VIRGINIA MEISSNER SNO-PARK —

It is officially spring, but those in Central Oregon looking to squeeze every last opportunity out of winter can certainly do so this year.

The record snowfall that blanketed the region in late February is sticking around for Oregon’s spring break, which starts on Saturday. Cross-country skiers at area sno-parks, such as Virginia Meissner Sno-park west of Bend, should be able to enjoy prime conditions well into spring.

This past Saturday I made the short drive from Bend to Meissner for a late-morning ski. After setting out from the somewhat crowded parking lot and trailhead, I did not need long to find solitude on the 40 kilometers of groomed trails in the Meissner area.

Linking together the Tangent and Bitterbrush trails, I tackled a 7-mile route in just under two hours on my classic skis. I surged along the classic tracks under a bright blue sky as the sun began to soften the snow.

Between the trees here and there were dramatic views of Broken Top, South Sister and Tumalo Mountain.

“We have a ton of snow,” said Larry Katz, the operations manager for Meissner Nordic, the nonprofit that grooms trails at the popular sno-park each winter. “We’re going to keep grooming right through to the end of the month.”

Katz said trails are being groomed six days per week (every day but Monday) and plans call for grooming every day during spring break.

Enough snow fell this winter to allow grooming to start on Dec. 1 and continue through March 31, and possibly longer.

Last winter, by contrast, Meissner had only enough snow for groomed trails for about a five-week period from early February to early March.

Meissner, which is groomed for both skate and classic skiing, is located at an elevation of about 5,400 feet about halfway between Bend and Mount Bachelor. Katz said trails at higher elevations near the sno-park have about 4 feet of compacted snow. Lower-elevation trails have about 2½ to 3 feet of compact snow.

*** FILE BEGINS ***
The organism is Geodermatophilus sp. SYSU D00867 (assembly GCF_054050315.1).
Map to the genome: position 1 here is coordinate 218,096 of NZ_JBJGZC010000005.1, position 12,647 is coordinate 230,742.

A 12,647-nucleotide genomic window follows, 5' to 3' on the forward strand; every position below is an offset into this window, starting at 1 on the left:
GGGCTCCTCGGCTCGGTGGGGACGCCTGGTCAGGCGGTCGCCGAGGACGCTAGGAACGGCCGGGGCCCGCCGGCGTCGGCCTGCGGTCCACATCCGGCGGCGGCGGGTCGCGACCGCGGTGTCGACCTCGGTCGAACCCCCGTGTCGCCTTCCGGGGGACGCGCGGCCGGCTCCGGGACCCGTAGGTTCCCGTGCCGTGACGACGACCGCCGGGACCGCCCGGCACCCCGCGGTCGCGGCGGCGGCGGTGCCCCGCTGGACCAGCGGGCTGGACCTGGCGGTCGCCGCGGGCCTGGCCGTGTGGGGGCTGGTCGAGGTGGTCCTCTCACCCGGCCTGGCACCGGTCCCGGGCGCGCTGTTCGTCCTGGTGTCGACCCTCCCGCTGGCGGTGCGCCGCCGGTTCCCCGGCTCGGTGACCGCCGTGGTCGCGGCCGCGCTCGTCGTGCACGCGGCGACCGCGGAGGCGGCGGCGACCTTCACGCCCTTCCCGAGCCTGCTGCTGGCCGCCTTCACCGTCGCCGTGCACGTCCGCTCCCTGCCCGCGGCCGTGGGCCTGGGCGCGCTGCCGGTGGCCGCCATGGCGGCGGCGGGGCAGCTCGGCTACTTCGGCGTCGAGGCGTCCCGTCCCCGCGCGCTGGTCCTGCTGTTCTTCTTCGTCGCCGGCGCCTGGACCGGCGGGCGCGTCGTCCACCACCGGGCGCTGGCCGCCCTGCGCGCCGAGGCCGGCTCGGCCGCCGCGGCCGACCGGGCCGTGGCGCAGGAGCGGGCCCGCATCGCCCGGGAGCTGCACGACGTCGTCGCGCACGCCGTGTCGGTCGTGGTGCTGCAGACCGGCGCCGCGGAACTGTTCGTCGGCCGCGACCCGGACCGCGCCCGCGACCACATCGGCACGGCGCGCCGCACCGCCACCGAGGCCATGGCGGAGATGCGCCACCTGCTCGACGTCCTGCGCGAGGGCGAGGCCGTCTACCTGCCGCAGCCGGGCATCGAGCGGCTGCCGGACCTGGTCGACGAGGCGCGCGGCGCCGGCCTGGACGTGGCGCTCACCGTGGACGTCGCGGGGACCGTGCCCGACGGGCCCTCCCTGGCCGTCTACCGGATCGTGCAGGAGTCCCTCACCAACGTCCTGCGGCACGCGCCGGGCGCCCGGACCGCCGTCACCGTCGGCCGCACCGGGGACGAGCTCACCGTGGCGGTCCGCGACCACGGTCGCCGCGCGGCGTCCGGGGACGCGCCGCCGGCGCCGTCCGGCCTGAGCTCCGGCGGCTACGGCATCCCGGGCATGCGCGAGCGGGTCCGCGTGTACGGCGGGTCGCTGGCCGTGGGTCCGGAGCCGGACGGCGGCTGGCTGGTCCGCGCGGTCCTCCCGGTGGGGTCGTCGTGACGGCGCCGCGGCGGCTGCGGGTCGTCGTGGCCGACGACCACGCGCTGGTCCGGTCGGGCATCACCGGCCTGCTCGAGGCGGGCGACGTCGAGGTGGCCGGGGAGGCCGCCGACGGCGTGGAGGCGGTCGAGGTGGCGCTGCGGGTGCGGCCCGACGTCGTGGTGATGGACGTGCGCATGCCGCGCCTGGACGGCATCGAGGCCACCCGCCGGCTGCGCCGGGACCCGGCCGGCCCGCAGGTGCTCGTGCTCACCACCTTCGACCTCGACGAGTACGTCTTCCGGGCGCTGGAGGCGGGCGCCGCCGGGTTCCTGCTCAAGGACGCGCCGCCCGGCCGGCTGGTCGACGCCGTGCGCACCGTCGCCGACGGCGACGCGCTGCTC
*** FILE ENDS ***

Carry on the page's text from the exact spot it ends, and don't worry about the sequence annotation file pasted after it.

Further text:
“We won’t run out of snow,” he said.

The recent freeze-thaw trend with temperatures dipping below freezing overnight and reaching into the 50s during the day means that waiting until late morning might be the smart choice for nordic skiers looking to avoid icy conditions.

“As soon as the sun gets high enough in the morning it loosens up the snow a little bit,” Katz said. “Trails that are in the direct sun get a little wet and the stuff in the shade is still nice and powdery. So it’s a mix. If you go real early you’ll hit some ice conditions. And the groomer can break up some of that but it’s still. ... On days it’s been 50 and then freezes overnight, the sweet spot is probably around 9:30 or 10 (a.m.) to start.”

After the record snow dump in late February, cross-country enthusiasts could be seen throughout Central Oregon skiing through neighborhoods and city parks. Now that those areas have turned into the browns and grays of a city snowscape, taking to area sno-parks is the best option for nordic skiers.

While Meissner’s grooming contract with the U.S. Forest Service extends through March 31, plenty of snow is likely to remain for cross-country skiing in April and May. Those who seek groomed trails later in the spring can ski at the Mt. Bachelor Nordic Center, where it costs $21 for an adult day pass. Trails emanating from the nordic center typically remain open until mid to late May, when the U.S. and Canadian national nordic ski teams come for their annual spring camps at Bachelor.

Crust cruising is also an option at area sno-parks. Crust cruising is possible for skate skiers after enough free-thaw cycles to make for an unbreakable crust on the snowpack.

“You just get this hard-pack crust on top, and it can be a little icy, but if you catch it at the right time … it’s kind of like downhill skiers trying to catch the corn snow at the right time,” Katz said. “There’s a clearcut at Wanoga (Sno-park) that is a great place to crust cruise. You can just go anywhere, any direction … you can go up and down hills. It’s almost like a groomed trail because it’s flat and hard. It takes about a week of freeze-thaw before you have a crust that you won’t break through.”

Katz said that April is usually a good time for crust cruising in Central Oregon.

And there will likely be plenty of snow lingering deep into spring, giving winter sports enthusiasts a chance to extend their season.

—Reporter: 541-383-0318,

mmorical@bendbulletin.com

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